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Human Security – Multifaceted Phenomenon

ARTICLE | | BY Ashok Natarajan


Ashok Natarajan

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This article explores the complex and multifaceted nature of human security, which extends beyond protection from military threats to encompass physical, food, health, financial, community, political, and environmental dimensions. It traces humanity’s historical challenges, including natural disasters, epidemics, and food shortages, and highlights how technological advancements since the Industrial Revolution have eased some threats to security while magnifying others. Colonialism, world wars, the development of nuclear weapons, the evolution of multilateral institutions, neoliberal economic policies, and globalization of trade and finance have also played dual roles. Human security also highlights the subjective factors, including perceptions and expectations of the future and changes in social values, which are ignored or undetected by objective measures. The article stresses the necessity of coordinated collective action to address the pressing human security challenges confronting humanity today, such as climate change and the need for a global cooperative security system to replace the prevailing competitive model. It calls for global acceptance of shared security responsibilities and collaboration to herald a safer, more secure world in the future.

Today, the word “security” is normally associated with protection from military aggression. Security is a much broader concept that includes physical security, food, health, and other forms of social security; job and financial security; community and personal safety; political and environmental security as well. Since the dawn of history, humanity has faced security problems from adverse weather conditions such as floods, drought, cyclones, earthquakes, and forest fires, among others. On top of that was the fear of epidemics involving smallpox, plague, cholera, malaria, and countless other diseases. Food shortage was a perennial problem that human beings have battled throughout history. According to an English philosopher, Thomas Hobbes, the life of primitive man was “short, nasty, and brutish”. Human comfort improved only after the advent of the Industrial Revolution when mechanized production made surplus goods possible and allowed urbanized living. The understanding that epidemics were caused by microscopic germs came about in the 19th century after the discoveries of the French scientist Louis Pasteur, who discovered microbes. The discovery of vaccines and antibiotics, together with improvements in sanitation, brought epidemics under control. The current coronavirus pandemic caught humanity by surprise, and it took more than three years for humanity to come to grips with the global threat.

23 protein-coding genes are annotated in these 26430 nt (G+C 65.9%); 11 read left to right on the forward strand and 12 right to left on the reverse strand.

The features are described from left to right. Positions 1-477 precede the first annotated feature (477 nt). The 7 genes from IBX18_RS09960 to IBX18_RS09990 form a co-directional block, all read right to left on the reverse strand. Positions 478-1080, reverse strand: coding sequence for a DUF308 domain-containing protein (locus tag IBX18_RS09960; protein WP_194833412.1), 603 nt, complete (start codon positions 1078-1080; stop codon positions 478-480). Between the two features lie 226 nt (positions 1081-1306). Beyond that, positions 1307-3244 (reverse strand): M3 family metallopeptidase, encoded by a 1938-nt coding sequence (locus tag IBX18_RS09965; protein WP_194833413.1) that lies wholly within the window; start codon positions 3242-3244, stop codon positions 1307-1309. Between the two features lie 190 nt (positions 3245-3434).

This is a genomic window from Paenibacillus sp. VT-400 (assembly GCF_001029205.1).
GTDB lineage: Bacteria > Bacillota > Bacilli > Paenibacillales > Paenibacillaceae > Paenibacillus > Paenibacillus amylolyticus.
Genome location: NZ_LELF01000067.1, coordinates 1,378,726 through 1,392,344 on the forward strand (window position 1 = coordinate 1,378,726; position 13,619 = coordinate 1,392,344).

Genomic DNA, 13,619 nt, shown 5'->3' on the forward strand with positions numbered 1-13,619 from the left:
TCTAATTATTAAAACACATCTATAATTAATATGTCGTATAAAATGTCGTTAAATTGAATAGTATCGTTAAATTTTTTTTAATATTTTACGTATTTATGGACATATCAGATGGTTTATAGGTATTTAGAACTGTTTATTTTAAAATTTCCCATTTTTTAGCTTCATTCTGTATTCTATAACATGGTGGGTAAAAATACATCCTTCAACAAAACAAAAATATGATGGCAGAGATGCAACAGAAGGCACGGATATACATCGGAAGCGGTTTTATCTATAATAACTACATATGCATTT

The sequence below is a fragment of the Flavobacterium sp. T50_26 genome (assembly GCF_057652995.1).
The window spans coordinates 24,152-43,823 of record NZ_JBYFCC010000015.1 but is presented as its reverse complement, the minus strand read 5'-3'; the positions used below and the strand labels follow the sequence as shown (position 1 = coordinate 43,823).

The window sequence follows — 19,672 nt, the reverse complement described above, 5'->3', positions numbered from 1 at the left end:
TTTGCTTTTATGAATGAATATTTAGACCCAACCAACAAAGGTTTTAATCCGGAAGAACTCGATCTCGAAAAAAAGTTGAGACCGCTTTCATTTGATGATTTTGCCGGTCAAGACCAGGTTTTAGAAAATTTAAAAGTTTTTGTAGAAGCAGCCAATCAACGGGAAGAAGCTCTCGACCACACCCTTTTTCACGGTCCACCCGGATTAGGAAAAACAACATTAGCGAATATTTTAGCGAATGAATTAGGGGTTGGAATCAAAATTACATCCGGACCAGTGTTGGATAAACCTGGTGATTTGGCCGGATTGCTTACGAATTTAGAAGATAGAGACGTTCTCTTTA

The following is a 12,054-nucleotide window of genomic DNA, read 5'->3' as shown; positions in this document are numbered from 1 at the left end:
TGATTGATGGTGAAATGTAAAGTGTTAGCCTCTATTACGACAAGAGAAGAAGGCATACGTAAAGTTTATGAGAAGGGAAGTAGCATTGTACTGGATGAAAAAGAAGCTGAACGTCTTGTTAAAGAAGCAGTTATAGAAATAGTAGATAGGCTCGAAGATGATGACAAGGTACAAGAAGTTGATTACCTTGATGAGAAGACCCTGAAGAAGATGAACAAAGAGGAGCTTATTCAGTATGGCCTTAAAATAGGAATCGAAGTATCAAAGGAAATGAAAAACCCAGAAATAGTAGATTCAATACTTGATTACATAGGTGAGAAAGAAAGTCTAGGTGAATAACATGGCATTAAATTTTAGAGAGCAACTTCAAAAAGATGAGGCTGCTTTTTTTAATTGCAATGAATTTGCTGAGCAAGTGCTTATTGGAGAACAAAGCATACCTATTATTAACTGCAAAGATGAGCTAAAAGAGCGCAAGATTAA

Problems of food security were an issue of major concern with developing countries well into the second half of the 20th century and still persist in some countries today. Nations like India were dependent on imported food grains from food-surplus countries like the USA and Canada for decades. In the mid-60s, the FAO issued a warning about a potential famine threatening India due to increasing population coupled with a failure to increase food production in equal measure. The US government also expressed doubts about Indian ports having enough capacity to unload all the food aid that the US would be sending. It was at this point that the then Indian food minister, Mr. C. Subramaniam, drew up a plan to make India self-sufficient in foodgrains within five years. India’s own food production instead of seeking US food aid. He achieved this miracle through the launching of India’s green revolution. India achieved food self-sufficiency in five years and doubled foodgrain production within a decade. What he did in India slowly spread to other developing countries, and as a result, many other developing countries escaped food shortages and associated mass starvation.

"The world has yet to discover a way to raise incomes without causing a corresponding increase in prices."

It was fashionable in Europe to have colonies in Asia and Africa during the 18th and 19th century. As a result, countries such as England, France, and the Netherlands gained sizeable colonies in Asia and Africa. “Might is right” was the prevailing doctrine of the 19th century. In this race for colonies, Central European countries like Germany got left behind. After the turn of the 20th century, Germany developed an ambition to have her own colonies as well. Since there were not many countries left up for grabs in Asia or Africa for colonization and Germany was landlocked except on its northern borders, the country turned its colonial aspirations to surrounding European countries. This resulted in two colossal world wars, causing the loss of tens of millions of human lives. This was a period before the establishment of international laws that prohibited wars of aggression. The League of Nations was active in the 1920s, but it did nothing to control Italian aggression in Ethiopia or prevent Japanese aggression on Manchuria. It became obvious that it was a toothless organization that silently supported imperial nations. Only after the carnage of World War II did the countries of the world wake up to the dangers of global warfare and decide to act. Accordingly, the United Nations was founded along with the Security Council, with the main purpose of preventing another global outbreak.